Determination of Cellular Platinum and Doxorubicin Accumulation. Cellular platinum content was determined by atomic absorption spectrometry (AAS) using a flameless spectrometer (type 4110 ZL; PerkinElmer Analytical Instruments, Shelton, CT) as described previously (Burger et al., 2000). A total of 2 × 107 exponentially growing yeast cells were incubated in 5 ml of selective liquid YNB medium containing various cisplatin concentrations for 18 h. After drug exposure, cells were immediately washed three times, and 3 × 107 cells were pelleted and completely lysed in 100 μl of chloroform. After evaporation of residual chloroform, samples were dissolved in 0.2% nitric acid and subjected to AAS to determine total platinum content. Cellular doxorubicin content was measured by high-performance liquid chromatography (HPLC) as described previously (de Bruijn et al., 1999). A total of 8 × 106 exponentially growing yeast cells were incubated in 2 ml of selective liquid YNB medium per Vacutainer tube with Hemogard closure (BD Clinical Laboratory Solutions, Franklin Lakes, NJ) containing various doxorubicin concentrations for 18 h. After drug exposure, cells were immediately washed three times in ice-cold medium, and 1.5 × 107 cells were pelleted and dissolved in drug-free human plasma. Samples were finally subjected to pretreatment and HPLC as described previously (de Bruijn et al., 1999) to determine total doxorubicin content.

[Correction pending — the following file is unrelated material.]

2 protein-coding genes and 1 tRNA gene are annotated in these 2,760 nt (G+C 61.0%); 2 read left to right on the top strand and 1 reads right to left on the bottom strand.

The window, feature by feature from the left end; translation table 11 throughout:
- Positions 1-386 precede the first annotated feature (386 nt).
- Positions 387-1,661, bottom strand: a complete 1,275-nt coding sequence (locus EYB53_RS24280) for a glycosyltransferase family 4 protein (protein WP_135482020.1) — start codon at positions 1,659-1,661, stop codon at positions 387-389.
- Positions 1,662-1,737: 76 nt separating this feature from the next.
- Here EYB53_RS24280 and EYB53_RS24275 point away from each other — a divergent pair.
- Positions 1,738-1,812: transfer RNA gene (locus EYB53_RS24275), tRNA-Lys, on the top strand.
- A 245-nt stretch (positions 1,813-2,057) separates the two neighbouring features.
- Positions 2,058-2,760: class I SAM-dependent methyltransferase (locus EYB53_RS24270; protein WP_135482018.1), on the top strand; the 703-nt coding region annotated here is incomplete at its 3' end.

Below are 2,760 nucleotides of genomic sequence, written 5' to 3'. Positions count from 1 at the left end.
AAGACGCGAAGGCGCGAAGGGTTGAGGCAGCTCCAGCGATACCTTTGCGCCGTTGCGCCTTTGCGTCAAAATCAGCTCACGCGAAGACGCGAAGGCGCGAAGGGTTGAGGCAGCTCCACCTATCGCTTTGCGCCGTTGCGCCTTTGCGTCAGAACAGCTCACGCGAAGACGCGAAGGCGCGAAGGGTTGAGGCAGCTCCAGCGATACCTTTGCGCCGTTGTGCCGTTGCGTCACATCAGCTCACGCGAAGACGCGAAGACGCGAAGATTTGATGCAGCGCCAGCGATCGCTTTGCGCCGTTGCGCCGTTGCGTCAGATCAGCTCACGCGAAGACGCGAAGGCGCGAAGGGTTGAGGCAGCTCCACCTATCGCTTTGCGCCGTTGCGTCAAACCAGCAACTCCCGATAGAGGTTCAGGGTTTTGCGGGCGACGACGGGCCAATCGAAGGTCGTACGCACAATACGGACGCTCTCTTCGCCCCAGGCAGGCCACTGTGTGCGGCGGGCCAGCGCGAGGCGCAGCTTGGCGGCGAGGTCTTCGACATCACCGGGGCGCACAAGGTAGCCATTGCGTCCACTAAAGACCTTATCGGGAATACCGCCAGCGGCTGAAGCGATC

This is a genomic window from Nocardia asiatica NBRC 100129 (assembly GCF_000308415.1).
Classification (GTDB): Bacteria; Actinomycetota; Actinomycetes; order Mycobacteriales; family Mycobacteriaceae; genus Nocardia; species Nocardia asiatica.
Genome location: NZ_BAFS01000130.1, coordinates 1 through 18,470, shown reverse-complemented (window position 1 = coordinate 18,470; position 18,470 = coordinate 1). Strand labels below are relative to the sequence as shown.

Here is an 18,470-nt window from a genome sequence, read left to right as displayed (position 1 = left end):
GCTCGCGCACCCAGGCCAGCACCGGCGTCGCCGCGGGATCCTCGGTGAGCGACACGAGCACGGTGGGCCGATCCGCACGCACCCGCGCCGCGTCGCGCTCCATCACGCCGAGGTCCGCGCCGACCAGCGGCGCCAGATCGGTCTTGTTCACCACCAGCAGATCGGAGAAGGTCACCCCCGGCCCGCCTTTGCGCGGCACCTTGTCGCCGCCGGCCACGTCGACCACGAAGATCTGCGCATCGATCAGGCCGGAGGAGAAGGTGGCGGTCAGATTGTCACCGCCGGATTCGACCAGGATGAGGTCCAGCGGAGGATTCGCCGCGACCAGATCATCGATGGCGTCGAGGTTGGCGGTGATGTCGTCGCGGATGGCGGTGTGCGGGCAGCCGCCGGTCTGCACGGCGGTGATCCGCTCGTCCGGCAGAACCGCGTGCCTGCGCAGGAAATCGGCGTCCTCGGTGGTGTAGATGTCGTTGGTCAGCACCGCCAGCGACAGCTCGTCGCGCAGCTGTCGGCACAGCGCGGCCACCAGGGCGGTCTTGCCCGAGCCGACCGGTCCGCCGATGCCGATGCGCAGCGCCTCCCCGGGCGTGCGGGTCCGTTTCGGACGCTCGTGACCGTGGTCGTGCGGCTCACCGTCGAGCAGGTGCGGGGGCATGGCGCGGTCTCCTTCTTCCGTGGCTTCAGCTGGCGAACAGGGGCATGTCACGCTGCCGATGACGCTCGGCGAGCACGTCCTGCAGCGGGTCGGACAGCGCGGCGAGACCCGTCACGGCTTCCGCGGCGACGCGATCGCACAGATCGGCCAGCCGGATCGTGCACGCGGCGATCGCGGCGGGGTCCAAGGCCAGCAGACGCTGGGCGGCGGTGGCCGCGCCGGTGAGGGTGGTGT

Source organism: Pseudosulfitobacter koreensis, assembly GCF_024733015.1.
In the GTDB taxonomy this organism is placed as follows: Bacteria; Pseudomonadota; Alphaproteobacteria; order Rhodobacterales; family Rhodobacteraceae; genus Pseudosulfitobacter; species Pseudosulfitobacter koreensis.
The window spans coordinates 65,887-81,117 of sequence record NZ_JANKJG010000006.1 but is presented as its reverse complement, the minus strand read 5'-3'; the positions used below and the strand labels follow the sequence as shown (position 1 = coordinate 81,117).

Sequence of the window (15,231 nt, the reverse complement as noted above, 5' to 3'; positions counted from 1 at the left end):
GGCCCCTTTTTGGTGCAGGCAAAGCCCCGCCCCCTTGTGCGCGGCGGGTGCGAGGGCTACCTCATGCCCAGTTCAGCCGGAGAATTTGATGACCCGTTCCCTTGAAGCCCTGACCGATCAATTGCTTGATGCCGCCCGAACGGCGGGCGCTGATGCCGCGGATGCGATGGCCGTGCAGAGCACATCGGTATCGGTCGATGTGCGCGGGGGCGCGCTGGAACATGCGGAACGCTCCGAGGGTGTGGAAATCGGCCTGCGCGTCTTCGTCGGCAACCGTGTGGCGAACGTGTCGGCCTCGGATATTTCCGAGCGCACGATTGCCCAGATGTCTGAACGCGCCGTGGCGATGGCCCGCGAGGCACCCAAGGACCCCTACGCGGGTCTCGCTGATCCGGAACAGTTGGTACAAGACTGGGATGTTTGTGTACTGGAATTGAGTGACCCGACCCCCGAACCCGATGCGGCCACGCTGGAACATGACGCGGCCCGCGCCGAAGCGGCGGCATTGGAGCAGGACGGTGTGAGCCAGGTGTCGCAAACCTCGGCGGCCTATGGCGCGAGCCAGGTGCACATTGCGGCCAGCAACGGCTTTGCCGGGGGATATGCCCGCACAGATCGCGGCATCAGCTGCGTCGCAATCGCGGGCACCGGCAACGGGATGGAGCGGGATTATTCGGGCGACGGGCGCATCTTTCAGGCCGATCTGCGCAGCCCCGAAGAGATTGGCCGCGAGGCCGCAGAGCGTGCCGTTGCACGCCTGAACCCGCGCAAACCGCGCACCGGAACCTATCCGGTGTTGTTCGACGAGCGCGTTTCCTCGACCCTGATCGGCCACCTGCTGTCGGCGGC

Determination of Mutation Rates. The frequency of spontaneous mutations was assessed by a forward mutation rate assay that detects genetic alterations inactivating the arginine permease gene (Tishkoff et al., 1997) [i.e., conversion of the CAN1+ to the can1 (canavanine resistance) mutant phenotype]. A total of 11 parallel cultures per strain were inoculated at low density from freshly streaked plates and grown to stationary phase in liquid YPD broth at 30°C. The viable titers and numbers of canavanine-resistant mutants were then determined by plating different aliquots on YPD broth and synthetic medium containing 40 μg/ml canavanine sulfate, respectively. Mutation rates were finally calculated from the resulting median mutant frequencies by iteration according to Drake (1991).